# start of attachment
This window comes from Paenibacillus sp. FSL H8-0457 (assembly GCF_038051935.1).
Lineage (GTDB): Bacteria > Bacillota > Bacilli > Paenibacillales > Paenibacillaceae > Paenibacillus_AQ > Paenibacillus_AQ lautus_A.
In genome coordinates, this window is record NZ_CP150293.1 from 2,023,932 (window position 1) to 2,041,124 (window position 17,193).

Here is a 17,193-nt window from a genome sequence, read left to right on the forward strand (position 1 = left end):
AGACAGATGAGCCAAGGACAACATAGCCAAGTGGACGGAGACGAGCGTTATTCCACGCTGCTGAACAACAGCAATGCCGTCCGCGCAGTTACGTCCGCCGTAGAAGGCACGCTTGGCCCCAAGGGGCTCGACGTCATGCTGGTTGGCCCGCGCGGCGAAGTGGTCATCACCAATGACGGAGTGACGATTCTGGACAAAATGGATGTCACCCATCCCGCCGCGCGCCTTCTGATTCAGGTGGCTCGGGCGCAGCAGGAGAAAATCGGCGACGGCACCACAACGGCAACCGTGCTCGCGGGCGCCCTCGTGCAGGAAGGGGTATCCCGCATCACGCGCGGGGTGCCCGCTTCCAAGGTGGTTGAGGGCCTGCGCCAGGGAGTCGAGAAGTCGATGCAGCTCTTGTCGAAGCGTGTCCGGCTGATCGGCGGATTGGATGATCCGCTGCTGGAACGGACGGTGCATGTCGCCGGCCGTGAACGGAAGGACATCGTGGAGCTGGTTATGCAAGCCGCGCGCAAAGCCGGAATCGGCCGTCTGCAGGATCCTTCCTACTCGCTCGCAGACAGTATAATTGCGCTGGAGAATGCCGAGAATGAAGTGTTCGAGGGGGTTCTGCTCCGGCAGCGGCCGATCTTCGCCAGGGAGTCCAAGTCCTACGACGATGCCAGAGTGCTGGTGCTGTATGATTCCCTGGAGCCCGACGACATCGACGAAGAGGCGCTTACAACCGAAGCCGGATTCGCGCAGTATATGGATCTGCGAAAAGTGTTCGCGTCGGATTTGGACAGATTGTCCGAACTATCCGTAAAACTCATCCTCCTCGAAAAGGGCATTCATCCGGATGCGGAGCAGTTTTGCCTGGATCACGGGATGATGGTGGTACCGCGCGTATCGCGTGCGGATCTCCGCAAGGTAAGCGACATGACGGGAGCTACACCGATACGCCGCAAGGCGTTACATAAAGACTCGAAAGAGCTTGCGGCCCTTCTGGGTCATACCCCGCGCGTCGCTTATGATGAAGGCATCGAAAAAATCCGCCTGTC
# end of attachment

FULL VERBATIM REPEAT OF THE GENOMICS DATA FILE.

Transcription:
This window comes from Paenibacillus sp. FSL H8-0457 (assembly GCF_038051935.1).
Lineage (GTDB): Bacteria > Bacillota > Bacilli > Paenibacillales > Paenibacillaceae > Paenibacillus_AQ > Paenibacillus_AQ lautus_A.
In genome coordinates, this window is record NZ_CP150293.1 from 2,023,932 (window position 1) to 2,041,124 (window position 17,193).

Here is a 17,193-nt window from a genome sequence, read left to right on the forward strand (position 1 = left end):
AGACAGATGAGCCAAGGACAACATAGCCAAGTGGACGGAGACGAGCGTTATTCCACGCTGCTGAACAACAGCAATGCCGTCCGCGCAGTTACGTCCGCCGTAGAAGGCACGCTTGGCCCCAAGGGGCTCGACGTCATGCTGGTTGGCCCGCGCGGCGAAGTGGTCATCACCAATGACGGAGTGACGATTCTGGACAAAATGGATGTCACCCATCCCGCCGCGCGCCTTCTGATTCAGGTGGCTCGGGCGCAGCAGGAGAAAATCGGCGACGGCACCACAACGGCAACCGTGCTCGCGGGCGCCCTCGTGCAGGAAGGGGTATCCCGCATCACGCGCGGGGTGCCCGCTTCCAAGGTGGTTGAGGGCCTGCGCCAGGGAGTCGAGAAGTCGATGCAGCTCTTGTCGAAGCGTGTCCGGCTGATCGGCGGATTGGATGATCCGCTGCTGGAACGGACGGTGCATGTCGCCGGCCGTGAACGGAAGGACATCGTGGAGCTGGTTATGCAAGCCGCGCGCAAAGCCGGAATCGGCCGTCTGCAGGATCCTTCCTACTCGCTCGCAGACAGTATAATTGCGCTGGAGAATGCCGAGAATGAAGTGTTCGAGGGGGTTCTGCTCCGGCAGCGGCCGATCTTCGCCAGGGAGTCCAAGTCCTACGACGATGCCAGAGTGCTGGTGCTGTATGATTCCCTGGAGCCCGACGACATCGACGAAGAGGCGCTTACAACCGAAGCCGGATTCGCGCAGTATATGGATCTGCGAAAAGTGTTCGCGTCGGATTTGGACAGATTGTCCGAACTATCCGTAAAACTCATCCTCCTCGAAAAGGGCATTCATCCGGATGCGGAGCAGTTTTGCCTGGATCACGGGATGATGGTGGTACCGCGCGTATCGCGTGCGGATCTCCGCAAGGTAAGCGACATGACGGGAGCTACACCGATACGCCGCAAGGCGTTACATAAAGACTCGAAAGAGCTTGCGGCCCTTCTGGGTCATACCCCGCGCGTCGCTTATGATGAAGGCATCGAAAAAATCCGCCTGTC